BWF to review its crammed schedule after suffering criticism from shuttlers across globe

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BWF to review its crammed schedule after suffering criticism from shuttlers across globe

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SportsCafe Desk


Badminton World Federation will review its crammed schedule which included the participation of top-ranked players in the minimum of 12 tournaments in the calendar year. This was announced when many top-ranked players pulled out of the India Open due to the tight schedule in the calendar year.

BWF had launched a new calendar for 2018 with the compulsory participation of the top-ranked players in both singles and doubles events in a minimum of 12 tournaments. This rule has already faced a lot of criticism from the players across the globe as they don't get ample time to give their body a rest. With the likes of Viktor Axelsen and Tai Tzu Ying pulling out of the India Open at the last moment, questions are being raised over the tight schedule of the BWF 2018 calendar. Though Axelsen pulled out due to an injury, Tai pulled out of the tournament due to fatigue issues.

Looking into the widespread criticism about the crammed up schedule, BWF vice-president Vishu Toolan said, "I know there are lots of matches and we are not going to disregard the feedback of the players. We understand it is a tough tour and we are listening. We would be reviewing it," PTI quoted Toolan as saying.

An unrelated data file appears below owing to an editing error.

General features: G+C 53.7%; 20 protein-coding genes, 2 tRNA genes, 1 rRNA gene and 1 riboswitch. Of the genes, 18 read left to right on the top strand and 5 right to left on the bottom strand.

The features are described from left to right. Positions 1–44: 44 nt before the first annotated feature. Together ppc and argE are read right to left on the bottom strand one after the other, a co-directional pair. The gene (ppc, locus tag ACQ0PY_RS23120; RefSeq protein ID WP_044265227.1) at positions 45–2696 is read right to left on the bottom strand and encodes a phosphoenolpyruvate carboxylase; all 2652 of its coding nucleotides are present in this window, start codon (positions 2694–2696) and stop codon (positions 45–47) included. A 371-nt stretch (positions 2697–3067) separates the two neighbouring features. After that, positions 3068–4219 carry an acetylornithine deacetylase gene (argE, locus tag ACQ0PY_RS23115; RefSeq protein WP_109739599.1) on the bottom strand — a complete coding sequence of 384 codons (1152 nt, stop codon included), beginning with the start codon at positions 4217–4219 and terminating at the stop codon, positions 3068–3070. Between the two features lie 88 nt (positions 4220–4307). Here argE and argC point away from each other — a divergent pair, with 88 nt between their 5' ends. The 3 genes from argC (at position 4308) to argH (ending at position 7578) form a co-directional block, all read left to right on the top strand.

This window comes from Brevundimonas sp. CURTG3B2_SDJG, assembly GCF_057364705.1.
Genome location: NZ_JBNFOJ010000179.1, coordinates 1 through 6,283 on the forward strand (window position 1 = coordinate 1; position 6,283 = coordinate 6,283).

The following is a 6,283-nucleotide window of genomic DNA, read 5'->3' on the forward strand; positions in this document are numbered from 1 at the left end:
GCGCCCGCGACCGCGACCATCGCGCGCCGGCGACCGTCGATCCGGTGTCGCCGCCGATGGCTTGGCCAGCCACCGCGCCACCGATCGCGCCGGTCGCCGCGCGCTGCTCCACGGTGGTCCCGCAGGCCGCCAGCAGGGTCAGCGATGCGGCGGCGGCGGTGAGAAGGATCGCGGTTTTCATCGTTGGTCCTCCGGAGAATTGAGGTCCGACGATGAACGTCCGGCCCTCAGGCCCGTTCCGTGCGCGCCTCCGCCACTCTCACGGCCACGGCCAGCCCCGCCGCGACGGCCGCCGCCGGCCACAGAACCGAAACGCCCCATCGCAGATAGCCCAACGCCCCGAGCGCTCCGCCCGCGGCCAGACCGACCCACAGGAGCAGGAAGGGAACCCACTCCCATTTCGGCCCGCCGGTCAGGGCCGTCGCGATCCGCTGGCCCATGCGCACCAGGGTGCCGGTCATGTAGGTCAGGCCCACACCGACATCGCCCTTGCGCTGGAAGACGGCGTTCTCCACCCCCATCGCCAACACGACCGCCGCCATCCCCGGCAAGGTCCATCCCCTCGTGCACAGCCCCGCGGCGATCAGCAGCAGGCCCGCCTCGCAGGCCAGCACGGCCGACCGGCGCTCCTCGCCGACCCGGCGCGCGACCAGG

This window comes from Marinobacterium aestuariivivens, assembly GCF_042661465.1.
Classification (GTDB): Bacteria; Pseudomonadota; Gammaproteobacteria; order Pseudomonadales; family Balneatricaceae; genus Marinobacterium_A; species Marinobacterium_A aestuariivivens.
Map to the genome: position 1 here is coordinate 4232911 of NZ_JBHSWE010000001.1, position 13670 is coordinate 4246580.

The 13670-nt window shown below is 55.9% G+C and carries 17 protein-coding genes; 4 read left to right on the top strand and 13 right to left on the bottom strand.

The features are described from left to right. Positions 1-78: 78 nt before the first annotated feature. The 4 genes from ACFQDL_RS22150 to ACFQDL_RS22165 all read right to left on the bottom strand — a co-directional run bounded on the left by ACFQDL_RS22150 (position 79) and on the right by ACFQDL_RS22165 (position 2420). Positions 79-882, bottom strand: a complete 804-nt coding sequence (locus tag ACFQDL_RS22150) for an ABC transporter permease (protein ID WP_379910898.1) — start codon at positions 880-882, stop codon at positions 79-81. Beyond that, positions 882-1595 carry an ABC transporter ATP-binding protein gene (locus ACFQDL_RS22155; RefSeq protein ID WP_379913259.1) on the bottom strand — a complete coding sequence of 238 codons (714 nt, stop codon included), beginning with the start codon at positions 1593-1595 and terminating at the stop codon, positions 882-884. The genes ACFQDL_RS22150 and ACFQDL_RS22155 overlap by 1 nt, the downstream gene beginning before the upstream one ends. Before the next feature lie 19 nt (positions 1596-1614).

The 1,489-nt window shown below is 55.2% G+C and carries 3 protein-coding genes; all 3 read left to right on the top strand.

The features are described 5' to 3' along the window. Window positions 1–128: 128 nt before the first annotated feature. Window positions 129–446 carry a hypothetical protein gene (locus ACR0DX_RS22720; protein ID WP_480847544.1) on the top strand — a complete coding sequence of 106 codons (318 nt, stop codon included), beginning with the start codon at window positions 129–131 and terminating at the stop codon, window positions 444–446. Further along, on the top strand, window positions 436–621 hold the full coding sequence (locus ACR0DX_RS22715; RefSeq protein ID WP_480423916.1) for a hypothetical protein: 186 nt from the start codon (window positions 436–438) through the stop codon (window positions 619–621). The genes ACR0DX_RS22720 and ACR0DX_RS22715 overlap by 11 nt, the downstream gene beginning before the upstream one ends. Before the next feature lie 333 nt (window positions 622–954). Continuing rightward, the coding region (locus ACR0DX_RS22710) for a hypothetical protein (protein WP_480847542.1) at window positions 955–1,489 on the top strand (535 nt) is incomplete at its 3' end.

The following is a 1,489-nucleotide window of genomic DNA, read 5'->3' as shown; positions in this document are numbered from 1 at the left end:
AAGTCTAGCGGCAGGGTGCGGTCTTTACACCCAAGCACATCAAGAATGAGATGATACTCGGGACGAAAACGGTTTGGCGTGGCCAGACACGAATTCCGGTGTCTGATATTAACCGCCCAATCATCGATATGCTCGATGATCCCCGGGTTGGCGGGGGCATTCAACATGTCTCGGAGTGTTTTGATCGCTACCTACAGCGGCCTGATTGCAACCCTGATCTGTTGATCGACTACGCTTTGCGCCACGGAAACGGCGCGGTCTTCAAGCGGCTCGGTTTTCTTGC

"We have brought in some really big sponsorships. We want to establish a viable tour from which all players can benefit. We have to try to maximize their earning potential by exposing them to more matches. But we are also not going to sacrifice the players. BWF meets twice a year and we would be looking at it be in May at Bangkok. I am not saying that we would change it but it will come up for discussion," added Toolan.

The new format that replaced the 10-year-old format includes the Super1000, Super750 and Super 500 categories.

Toolan explained this change saying, "For 10 years, we had super series, it is a long time. We need to change because we don't have a perfect system or a perfect solution.”

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